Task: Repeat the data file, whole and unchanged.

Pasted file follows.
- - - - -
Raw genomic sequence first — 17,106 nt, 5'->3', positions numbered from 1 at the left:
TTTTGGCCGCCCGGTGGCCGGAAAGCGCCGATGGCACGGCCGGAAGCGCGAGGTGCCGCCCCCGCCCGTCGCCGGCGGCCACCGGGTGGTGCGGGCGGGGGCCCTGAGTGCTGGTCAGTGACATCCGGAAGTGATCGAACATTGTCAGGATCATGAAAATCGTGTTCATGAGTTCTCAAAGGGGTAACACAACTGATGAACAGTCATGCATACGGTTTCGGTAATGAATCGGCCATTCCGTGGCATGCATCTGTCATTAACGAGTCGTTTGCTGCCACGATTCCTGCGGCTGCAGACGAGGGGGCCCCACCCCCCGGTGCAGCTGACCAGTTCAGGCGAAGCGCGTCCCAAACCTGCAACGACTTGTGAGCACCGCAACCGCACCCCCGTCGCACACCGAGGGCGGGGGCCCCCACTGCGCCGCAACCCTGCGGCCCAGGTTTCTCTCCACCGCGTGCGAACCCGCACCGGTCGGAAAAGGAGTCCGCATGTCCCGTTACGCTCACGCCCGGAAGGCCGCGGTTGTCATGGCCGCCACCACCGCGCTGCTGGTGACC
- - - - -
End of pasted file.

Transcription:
Raw genomic sequence first — 17,106 nt, 5'->3', positions numbered from 1 at the left:
TTTTGGCCGCCCGGTGGCCGGAAAGCGCCGATGGCACGGCCGGAAGCGCGAGGTGCCGCCCCCGCCCGTCGCCGGCGGCCACCGGGTGGTGCGGGCGGGGGCCCTGAGTGCTGGTCAGTGACATCCGGAAGTGATCGAACATTGTCAGGATCATGAAAATCGTGTTCATGAGTTCTCAAAGGGGTAACACAACTGATGAACAGTCATGCATACGGTTTCGGTAATGAATCGGCCATTCCGTGGCATGCATCTGTCATTAACGAGTCGTTTGCTGCCACGATTCCTGCGGCTGCAGACGAGGGGGCCCCACCCCCCGGTGCAGCTGACCAGTTCAGGCGAAGCGCGTCCCAAACCTGCAACGACTTGTGAGCACCGCAACCGCACCCCCGTCGCACACCGAGGGCGGGGGCCCCCACTGCGCCGCAACCCTGCGGCCCAGGTTTCTCTCCACCGCGTGCGAACCCGCACCGGTCGGAAAAGGAGTCCGCATGTCCCGTTACGCTCACGCCCGGAAGGCCGCGGTTGTCATGGCCGCCACCACCGCGCTGCTGGTGACC